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Saturday, July 23, 2011

Tamora Pierce Reading Challenge

Since I didn't grow up in the US (and Taiwanese libraries/book stores aren't exactly overflowing with English novels), I missed out on a lot of classic children literature. Tamora Pierce is a notable example, and I'm ashamed to admit that I've read only one Pierce novel -- Terrier (Beka Cooper, #1) -- for some random book report assignment back in 7th grade. This is where The Shady Glade's lovely reading challenge comes in:

I'm going to start out with the Page level, which involves reading only 1-4 books, and probably move up levels if I end up with enough interest and time. Time I doubt, since my TA position for a flute camp starts tomorrow, and I. Am. Sooo. Nervous. You have no idea... But that's besides the point. I am finally filling in the holes of my childhood. Yay.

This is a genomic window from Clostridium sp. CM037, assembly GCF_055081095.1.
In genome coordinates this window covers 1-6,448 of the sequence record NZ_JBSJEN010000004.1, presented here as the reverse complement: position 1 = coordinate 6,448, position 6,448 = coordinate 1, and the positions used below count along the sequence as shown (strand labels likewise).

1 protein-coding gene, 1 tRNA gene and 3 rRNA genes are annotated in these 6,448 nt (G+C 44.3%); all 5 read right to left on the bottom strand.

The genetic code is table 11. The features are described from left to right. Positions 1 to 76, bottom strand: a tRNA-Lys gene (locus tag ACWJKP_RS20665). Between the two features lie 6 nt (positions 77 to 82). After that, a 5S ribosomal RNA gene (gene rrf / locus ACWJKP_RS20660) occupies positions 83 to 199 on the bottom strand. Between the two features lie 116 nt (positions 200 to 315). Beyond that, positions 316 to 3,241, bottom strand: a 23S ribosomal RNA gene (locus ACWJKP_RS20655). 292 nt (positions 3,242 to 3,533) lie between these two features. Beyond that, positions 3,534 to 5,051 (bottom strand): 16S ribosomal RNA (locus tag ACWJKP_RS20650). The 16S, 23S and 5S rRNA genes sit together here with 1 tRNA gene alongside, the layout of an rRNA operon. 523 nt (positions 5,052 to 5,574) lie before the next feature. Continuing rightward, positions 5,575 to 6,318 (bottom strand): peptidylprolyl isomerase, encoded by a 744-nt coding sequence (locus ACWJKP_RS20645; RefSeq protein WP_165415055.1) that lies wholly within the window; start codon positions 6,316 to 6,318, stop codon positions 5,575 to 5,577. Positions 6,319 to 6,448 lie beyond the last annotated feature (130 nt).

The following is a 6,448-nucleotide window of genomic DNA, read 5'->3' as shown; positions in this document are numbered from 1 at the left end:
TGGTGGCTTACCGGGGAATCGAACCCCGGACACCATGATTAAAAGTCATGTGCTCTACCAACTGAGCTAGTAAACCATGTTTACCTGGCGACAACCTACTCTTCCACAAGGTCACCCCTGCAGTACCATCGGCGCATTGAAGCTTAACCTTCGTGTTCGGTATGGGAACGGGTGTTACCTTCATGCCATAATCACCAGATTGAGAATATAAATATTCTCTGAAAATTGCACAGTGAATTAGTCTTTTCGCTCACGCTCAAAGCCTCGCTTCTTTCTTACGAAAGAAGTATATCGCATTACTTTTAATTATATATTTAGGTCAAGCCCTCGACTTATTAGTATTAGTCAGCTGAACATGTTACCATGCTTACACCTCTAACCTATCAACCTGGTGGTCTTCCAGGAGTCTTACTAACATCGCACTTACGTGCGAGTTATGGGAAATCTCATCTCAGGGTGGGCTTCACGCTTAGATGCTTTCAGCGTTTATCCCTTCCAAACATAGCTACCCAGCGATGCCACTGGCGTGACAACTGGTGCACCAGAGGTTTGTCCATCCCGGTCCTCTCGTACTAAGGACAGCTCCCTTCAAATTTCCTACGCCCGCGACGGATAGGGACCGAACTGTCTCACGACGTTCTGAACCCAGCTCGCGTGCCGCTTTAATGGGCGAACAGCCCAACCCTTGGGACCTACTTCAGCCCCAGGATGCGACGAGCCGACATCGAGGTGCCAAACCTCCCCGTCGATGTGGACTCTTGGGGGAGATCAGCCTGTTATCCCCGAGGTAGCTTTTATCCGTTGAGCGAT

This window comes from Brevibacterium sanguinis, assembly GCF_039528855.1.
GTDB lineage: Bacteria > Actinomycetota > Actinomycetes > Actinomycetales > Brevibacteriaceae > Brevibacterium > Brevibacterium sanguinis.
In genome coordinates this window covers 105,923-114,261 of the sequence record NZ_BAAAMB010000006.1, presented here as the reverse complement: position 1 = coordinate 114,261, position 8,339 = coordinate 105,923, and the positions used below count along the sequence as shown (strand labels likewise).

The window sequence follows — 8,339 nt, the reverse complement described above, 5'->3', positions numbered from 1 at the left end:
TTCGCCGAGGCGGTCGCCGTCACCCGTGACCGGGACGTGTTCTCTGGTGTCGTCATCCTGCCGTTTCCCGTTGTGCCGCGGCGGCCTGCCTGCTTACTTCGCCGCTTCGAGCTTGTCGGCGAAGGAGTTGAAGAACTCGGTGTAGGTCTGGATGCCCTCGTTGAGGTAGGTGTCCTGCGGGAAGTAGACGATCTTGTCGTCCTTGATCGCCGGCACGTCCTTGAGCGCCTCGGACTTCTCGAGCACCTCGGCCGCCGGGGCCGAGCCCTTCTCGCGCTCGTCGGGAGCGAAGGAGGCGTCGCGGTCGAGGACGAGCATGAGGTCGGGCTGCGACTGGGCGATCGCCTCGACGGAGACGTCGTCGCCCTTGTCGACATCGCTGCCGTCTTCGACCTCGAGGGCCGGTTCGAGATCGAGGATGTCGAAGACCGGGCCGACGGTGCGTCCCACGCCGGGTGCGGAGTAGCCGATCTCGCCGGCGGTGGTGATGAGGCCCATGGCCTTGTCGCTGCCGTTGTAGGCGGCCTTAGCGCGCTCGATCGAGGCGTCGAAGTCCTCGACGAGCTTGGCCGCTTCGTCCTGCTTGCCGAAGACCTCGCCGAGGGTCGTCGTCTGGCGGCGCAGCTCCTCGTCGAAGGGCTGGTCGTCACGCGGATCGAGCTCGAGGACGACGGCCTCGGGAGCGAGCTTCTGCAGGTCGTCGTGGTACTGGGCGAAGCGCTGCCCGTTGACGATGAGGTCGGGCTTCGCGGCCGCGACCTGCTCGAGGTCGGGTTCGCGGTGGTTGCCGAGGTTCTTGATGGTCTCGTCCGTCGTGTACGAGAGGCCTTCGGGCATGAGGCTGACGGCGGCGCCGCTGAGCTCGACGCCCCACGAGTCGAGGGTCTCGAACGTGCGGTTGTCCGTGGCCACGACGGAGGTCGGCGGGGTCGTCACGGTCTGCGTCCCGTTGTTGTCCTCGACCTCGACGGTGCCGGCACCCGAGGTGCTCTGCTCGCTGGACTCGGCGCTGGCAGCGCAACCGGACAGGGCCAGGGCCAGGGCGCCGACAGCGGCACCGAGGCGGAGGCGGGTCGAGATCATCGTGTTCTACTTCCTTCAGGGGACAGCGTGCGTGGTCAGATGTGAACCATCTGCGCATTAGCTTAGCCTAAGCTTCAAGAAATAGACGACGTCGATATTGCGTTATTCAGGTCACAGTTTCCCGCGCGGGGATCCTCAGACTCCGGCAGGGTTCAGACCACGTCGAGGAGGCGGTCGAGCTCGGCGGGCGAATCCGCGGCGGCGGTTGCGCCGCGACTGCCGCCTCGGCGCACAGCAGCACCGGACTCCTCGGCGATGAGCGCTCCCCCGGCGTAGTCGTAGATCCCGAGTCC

Umm, I think excitement is hard to convey over the internet without resulting to ALL CAPS and gratuitous exclamation mark use.

Wednesday, July 20, 2011

The Iron Queen by Julie Kagawa

Published January 25th 2011 by Harlequin Teen
358 pages
Series: Iron Fey #3
Source: ARC via Flamingnet Teen Book Reviews

The past year has been beyond life-altering for Meghan Chase. Suddenly thrust into the world of Faerie and the rivalries between the Seelie and Unseelie Courts, Meghan realizes her importance in this beautiful yet cruel world, a world that has silently existed alongside hers ever since she was born. To complicate matters further, the Seelie and Unseelie have become threatened by a new kind of Faerie—the Iron Fey, brought to life by the ever-increasing reliance humans have of technology. Meghan, with the aid of the Unseelie prince Ash and childhood friend, the Faerie Puck, has already defeated the first Iron King and successfully retrieved a stolen scepter in time to stop a Faerie war. Meghan thought she was never going back, especially since she and Ash had been banished from the Faerie world together—a punishment for their forbidden love. But the rise of a second Iron King changes all that, and Meghan finds herself once again in the complicated world of Faerie, on a quest to save the entire Faerie race.